This tutorial is for Windows users who want to get their computer set up for developing with Python.
Python is a programming language that is easy to learn, yet powerful and flexible. Many professional software engineers use Python every day to do their job, for both large projects and small ones. Python is free, open source, and it runs on Windows, Mac, and Linux, as well as many other operating systems. It's a great language if you want to start learning how to write computer programs.
To effectively use Python on Windows, you need a few pieces of software:
Let's handle them one at a time.
Go to python.org and download the version of Python that you want. In these examples, I'm downloading Python 3.2.3.
Run the installer, and let it install to the default location: in this case,
That was easy!
Cygwin is a program that can download and install other programs from the internet for you. You'll need to give it some information about your internet connection, although most of the time you can just accept the defaults and keep going.
Next, Cygwin will show you a long list of download sites. Each one is exactly the same: you can pick one at random. You do not need to pick the same download site shown in the screenshot. After you've picked one and clicked the "next" button, you'll see an upgrade warning, but that only applies to people upgrading from an older version of Cygwin. Since this is a new installation, we can ignore it.
Now, we get to select what software we want to install from the download site. We want to install three software packages:
curl. For each one, use the search box to find the package, and then click on the word "Skip" so that it changes to a version number. Install the latest available version for each of these packages.
Next, Cygwin will tell you that you need to install certain other packages as dependencies. Basically, this means that if you want to use a certain package named
A relies on another package named
B in order to run correctly, then Cygwin will detect this and ask to install package
B as well. You can just hit "Next". At that point, Cygwin will start downloading and installing all the packages that you've requested, as well as all their dependencies. Depending on the speed of your internet connection, this may take a little while. When the middle of the three progress bars (the one marked "Total") is full, Cygwin is finished.
If you ask Cygwin to install an icon on your desktop, it will do so, creating a shortcut named "Cygwin Terminal". You'll use this icon to run your Python code, as well as to access the
curl packages that you installed. Double-click the icon to run Cygwin Terminal, and you'll see a window like this pop up:
The exact text in your terminal window will be a little different, since it depends on the name of your computer, and the name of your user account. Now we can start using the terminal: if you don't know how, I suggest you read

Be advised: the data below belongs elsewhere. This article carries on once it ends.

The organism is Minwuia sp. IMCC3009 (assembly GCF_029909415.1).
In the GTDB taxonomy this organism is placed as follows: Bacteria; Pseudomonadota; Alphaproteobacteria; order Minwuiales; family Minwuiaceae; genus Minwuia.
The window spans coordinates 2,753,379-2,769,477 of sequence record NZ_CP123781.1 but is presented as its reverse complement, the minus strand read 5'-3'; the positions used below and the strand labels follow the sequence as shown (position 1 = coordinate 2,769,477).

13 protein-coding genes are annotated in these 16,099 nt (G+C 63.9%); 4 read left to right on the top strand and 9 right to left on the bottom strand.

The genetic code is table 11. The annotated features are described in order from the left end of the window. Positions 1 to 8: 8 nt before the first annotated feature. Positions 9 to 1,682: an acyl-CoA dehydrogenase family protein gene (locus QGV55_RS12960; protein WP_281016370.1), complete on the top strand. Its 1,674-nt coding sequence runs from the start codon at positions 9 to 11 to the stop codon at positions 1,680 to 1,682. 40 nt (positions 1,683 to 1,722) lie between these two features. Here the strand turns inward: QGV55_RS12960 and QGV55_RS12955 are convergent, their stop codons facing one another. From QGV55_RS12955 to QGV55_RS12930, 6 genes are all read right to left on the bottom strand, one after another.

this tutorial on how to use the command line.
First, let's use the
which command to find out where those packages are that we installed:
So it looks like the terminal can find
git, but not
python. That's understandable, since we didn't use Cygwin to install Python. To tell Cygwin how to find Python, run the following command:
echo "PATH=\$PATH:/cygdrive/c/Python32" >> .bash_profile
Note that you're using the same directory that you installed Python into: if you're installing a different version of Python, then replace
Python32 with the version of Python you have installed. You should only need to do this once: after you've run that command, the terminal will always be able to find Python again.
You're finally done installing and setting up Cygwin!
Lastly, you'll need a text editor. There are many good options, but I suggest Sublime Text: it's very powerful and useful, and it has an unlimited free trial. Please note that Microsoft Word is a word processor, not a text editor: you cannot use Microsoft Word for writing computer programs.
Installing Sublime Text is easy: just go to the Sublime Text homepage, download the installer, and install it. Sublime Text is not free software, but you can try it for as long as you like before you buy it. If you end up writing many programs using Sublime Text, I encourage you to buy a license.
Now that you're all set up, let's verify that everything is working properly! The first program that any programmer writes is called "Hello, World!", and all it does is write that text out to the terminal. So, let's write "Hello, World!" in Python! If your computer is set up properly, this should work properly:
$ python -c 'print("Hello, World!")' Hello, World!
If that works, lets move on to writing a program into a file. Open up Sublime Text, and type in the following:
#!/usr/bin/env python print("Hello, World!")
Save the file in your home directory (inside of
hello.py. Then open up the Terminal, cd to that directory, and run:
$ chmod a+x hello.py $ ./hello.py Hello, World!
And you should see the same
Hello, World! output that you saw before. Congratulations, you're ready to start learning Python!